Yet it is also important that throughout the latest escalation, US policy remained solidly pro-Israel. The Biden administration intervened several times at the United Nations to foil Security Council attempts to reach a cease-fire, and repeatedly upheld what it called Israel’s right to self-defense, without insisting that this be exercised only in accordance with international law. This, predictably, resulted in the disproportionate Israeli use of force, and the large number of civilian deaths. Moreover, the Palestinians’ right to defend against Israeli strikes, like specific condemnation of the killings of Palestinian civilians, was not even suggested by the administration, leading to bizarre statements when it was pressed on the issue.
The “both sides” school of foreign policy commentary also took center stage in much of the mainstream discussion, despite this hardly being a situation of parity. Israel is occupying Palestinian territory. Twenty times as many Palestinians were killed as Israelis. There is no real equivalence here.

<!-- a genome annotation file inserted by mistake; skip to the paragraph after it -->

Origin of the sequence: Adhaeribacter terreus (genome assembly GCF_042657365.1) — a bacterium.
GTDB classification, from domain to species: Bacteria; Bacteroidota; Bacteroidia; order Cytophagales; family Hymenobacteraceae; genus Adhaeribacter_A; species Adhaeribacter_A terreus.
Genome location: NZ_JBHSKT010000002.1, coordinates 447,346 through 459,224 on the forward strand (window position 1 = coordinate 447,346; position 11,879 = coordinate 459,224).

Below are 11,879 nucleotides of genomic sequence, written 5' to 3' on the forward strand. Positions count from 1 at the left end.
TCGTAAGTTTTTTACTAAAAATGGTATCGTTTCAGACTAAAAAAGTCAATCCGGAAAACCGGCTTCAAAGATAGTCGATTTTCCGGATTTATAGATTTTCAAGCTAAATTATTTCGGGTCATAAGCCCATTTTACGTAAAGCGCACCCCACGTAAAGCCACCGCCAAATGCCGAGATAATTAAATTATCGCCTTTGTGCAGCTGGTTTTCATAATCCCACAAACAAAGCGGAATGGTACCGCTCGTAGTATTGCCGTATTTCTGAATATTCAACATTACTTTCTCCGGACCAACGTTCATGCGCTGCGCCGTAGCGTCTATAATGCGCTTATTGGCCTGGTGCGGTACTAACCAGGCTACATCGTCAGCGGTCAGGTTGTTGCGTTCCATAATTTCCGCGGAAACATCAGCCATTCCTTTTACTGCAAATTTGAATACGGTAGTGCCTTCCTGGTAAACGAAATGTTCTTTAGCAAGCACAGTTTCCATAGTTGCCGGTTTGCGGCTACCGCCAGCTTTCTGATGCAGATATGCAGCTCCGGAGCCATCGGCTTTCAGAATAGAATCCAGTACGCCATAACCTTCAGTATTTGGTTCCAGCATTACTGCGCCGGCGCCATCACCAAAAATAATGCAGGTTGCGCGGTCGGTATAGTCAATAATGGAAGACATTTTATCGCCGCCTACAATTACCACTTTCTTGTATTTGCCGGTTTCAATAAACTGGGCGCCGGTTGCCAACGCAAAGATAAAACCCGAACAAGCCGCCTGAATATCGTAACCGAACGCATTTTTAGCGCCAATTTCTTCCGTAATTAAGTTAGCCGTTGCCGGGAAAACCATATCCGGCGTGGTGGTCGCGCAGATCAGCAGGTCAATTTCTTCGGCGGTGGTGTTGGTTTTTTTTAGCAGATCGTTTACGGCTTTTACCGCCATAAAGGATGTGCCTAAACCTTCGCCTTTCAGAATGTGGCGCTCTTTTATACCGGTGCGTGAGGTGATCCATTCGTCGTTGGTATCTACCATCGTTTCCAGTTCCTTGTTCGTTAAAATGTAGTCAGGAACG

For the time being, US policy isn’t changing, but the discussion certainly is. Earlier this week, more than 500 Biden staffers issued an open letter to the president, insisting on a more balanced approach to the Palestinian-Israeli conflict. The question is not if policies will shift, but when. Moreover, the increased prominence of the far-right in Israeli politics will only exacerbate splits between Israel and the American left — including within the Democratic Party. This might be a long time overdue, but Palestinian lives do, in fact, matter.
*H.A. Hellyer is a British scholar and analyst. He writes on the politics of the modern Arab world, religion and politics in Europe and internationally, majority-minority relations, security issues and the Muslim world–West relations.
Source: Carnegie Middle East Center
The original title was Losing the Narrative.